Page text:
Rifftides reader Mike Harris (more about him later) alerts us to a little-known piece of video catching Bill Evans in rehearsal for a 1966 Danish television broadcast. The 21-minute sequence lets us see and hear Evans and his trio preparing pieces he frequently included in his playlists: “Very Early,” “Who Can I Turn To,” “If You Could See Me Now” and, toward the end, “Five,” his rhythmically demanding original based on the “I Got Rhythm” chord progression. The trio includes bassist Eddie Gomez, who had recently joined Evans, and the young Danish drummer Alex Riel, whom Evans patiently instructs in the convolutions of “Five.” We don’t customarily post videos of this length, but we don’t often have this kind of opportunity to witness music being prepared.
Mike Harris, who tipped us to that video, is the dedicated Bill Evans fan who surreptitiously recorded the pianist at the Village Vanguard over nine years in the 1960s and ‘70s. In 1996, producer Orrin Keepnews and engineers Joe Tarantino Kirk Felton transformed the Harris tapes into the eight-CD Evans set The Secret Sessions. In those recordings, Evans is heard with bassists Gomez and Teddy Kotick and a variety of drummers including Philly Joe Jones, Jack DeJohnette, Eliot Zigmund and Marty Morell. Here is a lightly edited excerpt from my notes that box set:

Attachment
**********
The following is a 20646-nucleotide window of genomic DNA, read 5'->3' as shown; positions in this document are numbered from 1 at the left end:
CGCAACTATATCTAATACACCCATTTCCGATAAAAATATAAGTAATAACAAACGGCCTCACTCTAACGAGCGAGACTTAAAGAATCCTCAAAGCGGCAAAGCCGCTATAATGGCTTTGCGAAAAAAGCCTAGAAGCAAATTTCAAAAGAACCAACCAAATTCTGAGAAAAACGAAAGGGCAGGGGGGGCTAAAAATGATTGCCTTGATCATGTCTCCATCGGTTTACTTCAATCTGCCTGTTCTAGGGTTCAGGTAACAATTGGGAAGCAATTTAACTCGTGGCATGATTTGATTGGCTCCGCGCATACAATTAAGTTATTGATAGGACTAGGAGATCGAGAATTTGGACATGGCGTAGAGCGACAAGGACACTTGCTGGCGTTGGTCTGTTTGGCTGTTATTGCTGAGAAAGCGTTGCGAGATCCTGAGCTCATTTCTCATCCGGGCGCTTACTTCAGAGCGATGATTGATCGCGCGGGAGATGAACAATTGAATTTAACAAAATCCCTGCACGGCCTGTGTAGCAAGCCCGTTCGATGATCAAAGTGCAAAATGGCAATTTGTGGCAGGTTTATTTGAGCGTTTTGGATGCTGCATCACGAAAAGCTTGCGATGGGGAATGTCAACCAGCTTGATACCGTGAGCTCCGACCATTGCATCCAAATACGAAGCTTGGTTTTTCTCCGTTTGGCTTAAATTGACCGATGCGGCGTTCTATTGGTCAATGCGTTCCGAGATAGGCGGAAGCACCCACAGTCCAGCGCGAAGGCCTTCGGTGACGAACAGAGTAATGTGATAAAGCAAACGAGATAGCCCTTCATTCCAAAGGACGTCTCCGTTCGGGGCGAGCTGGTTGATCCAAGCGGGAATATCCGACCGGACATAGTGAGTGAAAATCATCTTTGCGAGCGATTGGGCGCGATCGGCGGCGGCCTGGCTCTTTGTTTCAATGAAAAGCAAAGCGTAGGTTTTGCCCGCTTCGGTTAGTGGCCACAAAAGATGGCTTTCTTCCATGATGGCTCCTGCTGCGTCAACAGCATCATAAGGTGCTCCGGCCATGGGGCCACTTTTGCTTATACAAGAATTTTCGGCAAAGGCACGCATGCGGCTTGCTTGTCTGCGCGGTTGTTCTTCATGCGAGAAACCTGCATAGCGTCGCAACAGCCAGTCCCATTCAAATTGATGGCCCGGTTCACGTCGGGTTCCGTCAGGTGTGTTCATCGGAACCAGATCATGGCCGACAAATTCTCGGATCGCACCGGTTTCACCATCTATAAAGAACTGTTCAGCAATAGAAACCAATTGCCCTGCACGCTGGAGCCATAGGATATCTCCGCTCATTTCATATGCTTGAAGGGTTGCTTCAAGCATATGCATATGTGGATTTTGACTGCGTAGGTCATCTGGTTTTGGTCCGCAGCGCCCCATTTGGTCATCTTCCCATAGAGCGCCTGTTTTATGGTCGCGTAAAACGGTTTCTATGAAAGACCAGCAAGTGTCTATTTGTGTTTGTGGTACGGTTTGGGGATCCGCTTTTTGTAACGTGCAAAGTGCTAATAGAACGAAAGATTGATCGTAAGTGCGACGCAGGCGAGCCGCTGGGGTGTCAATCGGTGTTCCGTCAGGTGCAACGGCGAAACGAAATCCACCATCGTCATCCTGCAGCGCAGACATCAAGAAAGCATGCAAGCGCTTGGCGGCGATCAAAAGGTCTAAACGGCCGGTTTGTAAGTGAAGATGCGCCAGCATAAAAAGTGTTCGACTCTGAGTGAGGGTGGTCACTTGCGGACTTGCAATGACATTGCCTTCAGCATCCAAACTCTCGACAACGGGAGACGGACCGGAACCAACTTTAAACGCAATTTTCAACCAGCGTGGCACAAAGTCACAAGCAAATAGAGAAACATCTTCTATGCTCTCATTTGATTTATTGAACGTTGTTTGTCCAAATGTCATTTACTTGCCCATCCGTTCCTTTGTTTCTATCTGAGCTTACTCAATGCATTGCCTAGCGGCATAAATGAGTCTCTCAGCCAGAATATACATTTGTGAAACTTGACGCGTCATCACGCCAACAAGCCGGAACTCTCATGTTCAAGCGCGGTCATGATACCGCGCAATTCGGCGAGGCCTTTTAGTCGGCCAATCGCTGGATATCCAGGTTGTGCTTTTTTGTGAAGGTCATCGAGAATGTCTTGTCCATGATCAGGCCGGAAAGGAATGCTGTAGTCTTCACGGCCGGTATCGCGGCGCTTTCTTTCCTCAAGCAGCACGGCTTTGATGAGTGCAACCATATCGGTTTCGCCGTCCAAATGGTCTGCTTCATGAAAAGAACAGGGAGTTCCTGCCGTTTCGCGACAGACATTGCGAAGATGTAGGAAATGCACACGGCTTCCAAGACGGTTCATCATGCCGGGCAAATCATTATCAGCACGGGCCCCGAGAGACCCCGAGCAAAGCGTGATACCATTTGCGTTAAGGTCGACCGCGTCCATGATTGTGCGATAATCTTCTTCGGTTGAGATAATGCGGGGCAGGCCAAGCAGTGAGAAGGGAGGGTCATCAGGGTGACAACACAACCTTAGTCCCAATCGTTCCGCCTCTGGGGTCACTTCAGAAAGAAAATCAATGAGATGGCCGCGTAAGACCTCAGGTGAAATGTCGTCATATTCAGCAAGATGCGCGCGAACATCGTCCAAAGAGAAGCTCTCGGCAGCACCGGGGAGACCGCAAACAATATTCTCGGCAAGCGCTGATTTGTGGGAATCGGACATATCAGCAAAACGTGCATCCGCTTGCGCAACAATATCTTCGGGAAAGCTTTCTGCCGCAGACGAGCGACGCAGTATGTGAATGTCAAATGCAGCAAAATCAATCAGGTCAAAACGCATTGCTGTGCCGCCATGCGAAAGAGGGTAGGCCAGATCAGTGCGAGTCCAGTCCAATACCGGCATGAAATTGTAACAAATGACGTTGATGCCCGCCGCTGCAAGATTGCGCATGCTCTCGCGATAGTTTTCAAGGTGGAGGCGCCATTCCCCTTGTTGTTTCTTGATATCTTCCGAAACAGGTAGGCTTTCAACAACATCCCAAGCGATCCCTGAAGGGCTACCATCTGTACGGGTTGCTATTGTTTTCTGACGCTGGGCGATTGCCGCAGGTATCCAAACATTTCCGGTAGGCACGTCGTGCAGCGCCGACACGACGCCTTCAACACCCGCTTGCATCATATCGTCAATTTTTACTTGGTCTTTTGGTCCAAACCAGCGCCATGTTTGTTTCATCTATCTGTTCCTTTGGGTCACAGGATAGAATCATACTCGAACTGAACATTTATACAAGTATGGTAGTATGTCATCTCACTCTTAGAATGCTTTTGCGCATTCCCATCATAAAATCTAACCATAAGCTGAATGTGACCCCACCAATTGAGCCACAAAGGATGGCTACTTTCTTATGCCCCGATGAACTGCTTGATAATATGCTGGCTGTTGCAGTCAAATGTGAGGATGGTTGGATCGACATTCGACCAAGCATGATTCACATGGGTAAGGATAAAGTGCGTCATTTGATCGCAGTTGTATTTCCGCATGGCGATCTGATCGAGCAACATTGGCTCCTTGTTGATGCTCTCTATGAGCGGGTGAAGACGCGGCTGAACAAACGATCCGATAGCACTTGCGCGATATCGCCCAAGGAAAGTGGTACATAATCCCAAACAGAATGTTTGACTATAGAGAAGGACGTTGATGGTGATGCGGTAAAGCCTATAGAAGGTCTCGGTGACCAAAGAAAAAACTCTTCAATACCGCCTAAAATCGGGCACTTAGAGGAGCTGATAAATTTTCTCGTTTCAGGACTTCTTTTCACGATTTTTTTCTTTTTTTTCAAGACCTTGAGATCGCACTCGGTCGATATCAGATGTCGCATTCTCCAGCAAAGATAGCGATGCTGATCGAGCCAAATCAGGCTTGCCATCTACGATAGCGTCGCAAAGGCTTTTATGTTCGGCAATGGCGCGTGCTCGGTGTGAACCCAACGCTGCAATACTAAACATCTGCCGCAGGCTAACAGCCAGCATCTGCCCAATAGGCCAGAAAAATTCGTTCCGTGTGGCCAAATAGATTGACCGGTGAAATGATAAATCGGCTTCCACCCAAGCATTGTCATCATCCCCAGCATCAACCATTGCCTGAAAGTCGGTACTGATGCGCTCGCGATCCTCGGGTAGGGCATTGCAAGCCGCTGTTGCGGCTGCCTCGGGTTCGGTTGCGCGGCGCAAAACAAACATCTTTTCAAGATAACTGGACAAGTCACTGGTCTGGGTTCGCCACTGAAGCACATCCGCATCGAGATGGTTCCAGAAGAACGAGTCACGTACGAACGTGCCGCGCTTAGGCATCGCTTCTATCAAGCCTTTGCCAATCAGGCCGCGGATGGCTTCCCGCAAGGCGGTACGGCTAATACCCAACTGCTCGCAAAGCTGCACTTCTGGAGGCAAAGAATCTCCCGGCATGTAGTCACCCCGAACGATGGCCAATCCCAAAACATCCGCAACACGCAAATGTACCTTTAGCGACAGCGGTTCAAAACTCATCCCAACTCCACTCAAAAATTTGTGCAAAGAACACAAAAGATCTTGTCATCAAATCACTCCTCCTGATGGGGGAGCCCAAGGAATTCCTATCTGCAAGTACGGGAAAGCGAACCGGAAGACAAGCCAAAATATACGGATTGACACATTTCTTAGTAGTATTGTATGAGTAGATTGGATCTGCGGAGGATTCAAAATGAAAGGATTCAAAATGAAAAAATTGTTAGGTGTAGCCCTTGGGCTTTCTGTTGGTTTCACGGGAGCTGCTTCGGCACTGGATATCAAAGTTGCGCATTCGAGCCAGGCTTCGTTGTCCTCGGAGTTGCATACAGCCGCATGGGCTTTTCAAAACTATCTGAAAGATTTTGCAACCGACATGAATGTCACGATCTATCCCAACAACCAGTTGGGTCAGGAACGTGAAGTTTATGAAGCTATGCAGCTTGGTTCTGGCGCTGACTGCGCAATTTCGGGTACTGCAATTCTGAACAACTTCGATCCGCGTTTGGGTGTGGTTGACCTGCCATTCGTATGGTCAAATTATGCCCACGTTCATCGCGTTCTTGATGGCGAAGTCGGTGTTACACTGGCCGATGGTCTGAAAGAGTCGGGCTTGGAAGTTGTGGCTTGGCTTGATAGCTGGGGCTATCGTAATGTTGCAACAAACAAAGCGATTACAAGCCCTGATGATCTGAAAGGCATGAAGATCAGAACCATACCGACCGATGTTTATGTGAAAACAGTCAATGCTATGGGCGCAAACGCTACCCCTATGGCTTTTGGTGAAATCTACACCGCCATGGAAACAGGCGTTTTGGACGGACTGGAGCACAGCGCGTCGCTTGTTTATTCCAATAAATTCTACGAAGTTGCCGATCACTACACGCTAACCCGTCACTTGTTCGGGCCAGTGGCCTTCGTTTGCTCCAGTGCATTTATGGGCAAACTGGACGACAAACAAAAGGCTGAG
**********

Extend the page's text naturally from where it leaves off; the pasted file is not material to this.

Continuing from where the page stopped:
It is impossible to know whether Bill Evans would have agreed to release of the Harris tapes, but in a Canadian interview a few months before he died, he made an observation that addressed the general proposition of unauthorized taping and of the contrast between live club performance and studio recordings.
“You’re never going to hear on record what you may hear live,” he said. “Our best performance is gone into the atmosphere. We never have have really gotten on record that special peak that happens fairly often. And there’s nothing like that physical contact with an audience.”